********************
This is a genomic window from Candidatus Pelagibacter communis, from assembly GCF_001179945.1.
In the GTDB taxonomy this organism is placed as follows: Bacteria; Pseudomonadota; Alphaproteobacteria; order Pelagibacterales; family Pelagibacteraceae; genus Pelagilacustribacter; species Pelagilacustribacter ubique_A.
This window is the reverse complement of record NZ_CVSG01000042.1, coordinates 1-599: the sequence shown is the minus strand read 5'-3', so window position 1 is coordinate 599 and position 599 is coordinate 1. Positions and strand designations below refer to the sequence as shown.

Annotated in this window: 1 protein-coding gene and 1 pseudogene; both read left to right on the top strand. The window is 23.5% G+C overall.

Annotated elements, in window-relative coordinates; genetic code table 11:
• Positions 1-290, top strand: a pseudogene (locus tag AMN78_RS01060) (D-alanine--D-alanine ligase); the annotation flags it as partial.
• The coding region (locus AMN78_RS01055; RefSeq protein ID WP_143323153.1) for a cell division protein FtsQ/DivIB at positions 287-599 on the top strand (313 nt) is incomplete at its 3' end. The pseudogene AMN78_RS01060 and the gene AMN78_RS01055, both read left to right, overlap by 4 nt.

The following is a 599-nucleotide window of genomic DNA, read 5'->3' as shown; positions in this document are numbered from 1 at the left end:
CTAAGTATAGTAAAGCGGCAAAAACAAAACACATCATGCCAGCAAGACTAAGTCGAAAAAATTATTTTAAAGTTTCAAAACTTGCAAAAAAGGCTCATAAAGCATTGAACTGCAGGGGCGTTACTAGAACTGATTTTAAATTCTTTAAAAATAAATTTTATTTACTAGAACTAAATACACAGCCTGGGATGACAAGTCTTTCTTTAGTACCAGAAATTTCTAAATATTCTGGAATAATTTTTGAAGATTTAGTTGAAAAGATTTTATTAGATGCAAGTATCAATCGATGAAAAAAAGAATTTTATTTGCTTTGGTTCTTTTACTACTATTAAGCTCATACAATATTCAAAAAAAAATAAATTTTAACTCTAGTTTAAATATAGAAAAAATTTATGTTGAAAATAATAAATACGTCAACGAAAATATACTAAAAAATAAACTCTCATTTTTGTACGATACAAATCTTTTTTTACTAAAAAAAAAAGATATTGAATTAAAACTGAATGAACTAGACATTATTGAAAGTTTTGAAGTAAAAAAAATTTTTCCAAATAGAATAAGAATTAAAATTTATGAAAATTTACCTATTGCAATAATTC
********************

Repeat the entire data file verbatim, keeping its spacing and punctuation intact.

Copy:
This is a genomic window from Candidatus Pelagibacter communis, from assembly GCF_001179945.1.
In the GTDB taxonomy this organism is placed as follows: Bacteria; Pseudomonadota; Alphaproteobacteria; order Pelagibacterales; family Pelagibacteraceae; genus Pelagilacustribacter; species Pelagilacustribacter ubique_A.
This window is the reverse complement of record NZ_CVSG01000042.1, coordinates 1-599: the sequence shown is the minus strand read 5'-3', so window position 1 is coordinate 599 and position 599 is coordinate 1. Positions and strand designations below refer to the sequence as shown.

Annotated in this window: 1 protein-coding gene and 1 pseudogene; both read left to right on the top strand. The window is 23.5% G+C overall.

Annotated elements, in window-relative coordinates; genetic code table 11:
• Positions 1-290, top strand: a pseudogene (locus tag AMN78_RS01060) (D-alanine--D-alanine ligase); the annotation flags it as partial.
• The coding region (locus AMN78_RS01055; RefSeq protein ID WP_143323153.1) for a cell division protein FtsQ/DivIB at positions 287-599 on the top strand (313 nt) is incomplete at its 3' end. The pseudogene AMN78_RS01060 and the gene AMN78_RS01055, both read left to right, overlap by 4 nt.

The following is a 599-nucleotide window of genomic DNA, read 5'->3' as shown; positions in this document are numbered from 1 at the left end:
CTAAGTATAGTAAAGCGGCAAAAACAAAACACATCATGCCAGCAAGACTAAGTCGAAAAAATTATTTTAAAGTTTCAAAACTTGCAAAAAAGGCTCATAAAGCATTGAACTGCAGGGGCGTTACTAGAACTGATTTTAAATTCTTTAAAAATAAATTTTATTTACTAGAACTAAATACACAGCCTGGGATGACAAGTCTTTCTTTAGTACCAGAAATTTCTAAATATTCTGGAATAATTTTTGAAGATTTAGTTGAAAAGATTTTATTAGATGCAAGTATCAATCGATGAAAAAAAGAATTTTATTTGCTTTGGTTCTTTTACTACTATTAAGCTCATACAATATTCAAAAAAAAATAAATTTTAACTCTAGTTTAAATATAGAAAAAATTTATGTTGAAAATAATAAATACGTCAACGAAAATATACTAAAAAATAAACTCTCATTTTTGTACGATACAAATCTTTTTTTACTAAAAAAAAAAGATATTGAATTAAAACTGAATGAACTAGACATTATTGAAAGTTTTGAAGTAAAAAAAATTTTTCCAAATAGAATAAGAATTAAAATTTATGAAAATTTACCTATTGCAATAATTC